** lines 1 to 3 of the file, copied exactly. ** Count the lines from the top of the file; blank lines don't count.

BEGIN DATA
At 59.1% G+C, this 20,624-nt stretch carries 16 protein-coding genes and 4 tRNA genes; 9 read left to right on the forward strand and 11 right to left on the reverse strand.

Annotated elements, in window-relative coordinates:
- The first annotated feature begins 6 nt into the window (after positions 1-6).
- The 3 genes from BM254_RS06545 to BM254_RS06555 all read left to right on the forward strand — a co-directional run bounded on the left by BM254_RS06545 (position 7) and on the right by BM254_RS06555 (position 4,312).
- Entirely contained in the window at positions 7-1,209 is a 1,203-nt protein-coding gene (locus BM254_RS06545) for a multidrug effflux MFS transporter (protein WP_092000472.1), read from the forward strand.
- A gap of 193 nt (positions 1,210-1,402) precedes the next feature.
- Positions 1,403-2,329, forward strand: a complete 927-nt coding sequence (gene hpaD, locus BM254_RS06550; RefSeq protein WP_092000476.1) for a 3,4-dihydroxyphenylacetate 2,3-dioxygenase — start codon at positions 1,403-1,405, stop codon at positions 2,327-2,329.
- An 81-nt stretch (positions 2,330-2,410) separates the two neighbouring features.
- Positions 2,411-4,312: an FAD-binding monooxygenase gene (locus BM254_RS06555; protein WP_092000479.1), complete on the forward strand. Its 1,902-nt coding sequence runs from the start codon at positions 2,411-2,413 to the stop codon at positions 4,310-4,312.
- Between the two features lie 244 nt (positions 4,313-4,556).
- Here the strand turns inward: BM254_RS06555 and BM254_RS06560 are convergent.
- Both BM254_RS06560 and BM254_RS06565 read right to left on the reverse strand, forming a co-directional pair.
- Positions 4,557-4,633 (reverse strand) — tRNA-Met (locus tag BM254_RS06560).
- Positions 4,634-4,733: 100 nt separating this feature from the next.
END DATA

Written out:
At 59.1% G+C, this 20,624-nt stretch carries 16 protein-coding genes and 4 tRNA genes; 9 read left to right on the forward strand and 11 right to left on the reverse strand.

Annotated elements, in window-relative coordinates:
- The first annotated feature begins 6 nt into the window (after positions 1-6).